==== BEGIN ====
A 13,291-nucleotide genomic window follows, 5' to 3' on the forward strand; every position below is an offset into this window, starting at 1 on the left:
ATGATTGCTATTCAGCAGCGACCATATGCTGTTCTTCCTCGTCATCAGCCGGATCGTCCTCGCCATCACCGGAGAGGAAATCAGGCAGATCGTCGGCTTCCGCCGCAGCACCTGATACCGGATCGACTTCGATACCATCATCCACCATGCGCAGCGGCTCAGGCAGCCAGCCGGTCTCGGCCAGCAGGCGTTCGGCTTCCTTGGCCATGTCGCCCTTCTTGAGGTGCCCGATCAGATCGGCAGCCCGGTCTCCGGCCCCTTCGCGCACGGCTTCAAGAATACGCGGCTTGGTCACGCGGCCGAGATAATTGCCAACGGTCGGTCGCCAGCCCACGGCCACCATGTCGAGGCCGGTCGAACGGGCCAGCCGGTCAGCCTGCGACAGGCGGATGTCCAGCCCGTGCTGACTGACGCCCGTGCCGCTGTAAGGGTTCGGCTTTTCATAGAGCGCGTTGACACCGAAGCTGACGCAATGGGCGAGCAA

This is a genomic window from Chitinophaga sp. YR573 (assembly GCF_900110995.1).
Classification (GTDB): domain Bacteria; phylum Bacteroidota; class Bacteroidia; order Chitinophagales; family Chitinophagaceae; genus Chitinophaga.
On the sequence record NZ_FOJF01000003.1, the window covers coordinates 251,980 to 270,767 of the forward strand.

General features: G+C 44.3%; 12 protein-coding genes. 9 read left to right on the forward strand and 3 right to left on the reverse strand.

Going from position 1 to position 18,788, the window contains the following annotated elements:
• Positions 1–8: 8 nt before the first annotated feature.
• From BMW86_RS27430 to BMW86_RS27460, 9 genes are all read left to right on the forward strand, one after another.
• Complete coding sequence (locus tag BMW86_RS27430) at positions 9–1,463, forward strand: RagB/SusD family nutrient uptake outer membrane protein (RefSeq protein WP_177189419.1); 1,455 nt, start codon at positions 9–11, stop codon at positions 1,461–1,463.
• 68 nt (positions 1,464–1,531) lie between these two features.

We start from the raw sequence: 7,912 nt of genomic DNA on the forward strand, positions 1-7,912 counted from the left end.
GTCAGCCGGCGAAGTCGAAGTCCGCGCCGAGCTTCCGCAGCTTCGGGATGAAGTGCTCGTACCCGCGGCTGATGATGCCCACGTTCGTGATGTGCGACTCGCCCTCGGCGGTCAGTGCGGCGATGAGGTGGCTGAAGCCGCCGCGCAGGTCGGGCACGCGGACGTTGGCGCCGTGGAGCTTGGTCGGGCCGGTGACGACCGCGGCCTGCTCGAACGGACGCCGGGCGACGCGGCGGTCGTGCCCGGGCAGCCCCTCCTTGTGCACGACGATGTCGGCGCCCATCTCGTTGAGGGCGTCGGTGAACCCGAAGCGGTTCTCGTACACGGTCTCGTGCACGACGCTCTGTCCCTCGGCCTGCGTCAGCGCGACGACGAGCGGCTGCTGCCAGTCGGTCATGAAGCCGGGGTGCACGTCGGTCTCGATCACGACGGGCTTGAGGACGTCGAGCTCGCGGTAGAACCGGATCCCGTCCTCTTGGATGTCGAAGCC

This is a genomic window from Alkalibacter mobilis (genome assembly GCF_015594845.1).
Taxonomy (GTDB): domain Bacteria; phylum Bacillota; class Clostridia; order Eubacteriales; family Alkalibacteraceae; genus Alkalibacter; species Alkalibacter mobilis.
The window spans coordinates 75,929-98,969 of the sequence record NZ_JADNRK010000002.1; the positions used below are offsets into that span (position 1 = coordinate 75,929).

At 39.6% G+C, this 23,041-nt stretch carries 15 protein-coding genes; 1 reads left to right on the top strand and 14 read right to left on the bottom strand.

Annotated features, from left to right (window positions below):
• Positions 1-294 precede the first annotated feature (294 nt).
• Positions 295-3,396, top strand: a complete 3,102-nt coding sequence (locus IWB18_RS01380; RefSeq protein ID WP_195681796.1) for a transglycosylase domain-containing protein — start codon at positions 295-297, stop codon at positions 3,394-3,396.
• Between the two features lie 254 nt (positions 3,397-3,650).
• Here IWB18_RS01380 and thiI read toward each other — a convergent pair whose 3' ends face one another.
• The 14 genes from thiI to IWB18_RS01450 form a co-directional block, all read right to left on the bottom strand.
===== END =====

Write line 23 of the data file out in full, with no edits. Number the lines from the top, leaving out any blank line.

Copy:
• The 14 genes from thiI to IWB18_RS01450 form a co-directional block, all read right to left on the bottom strand.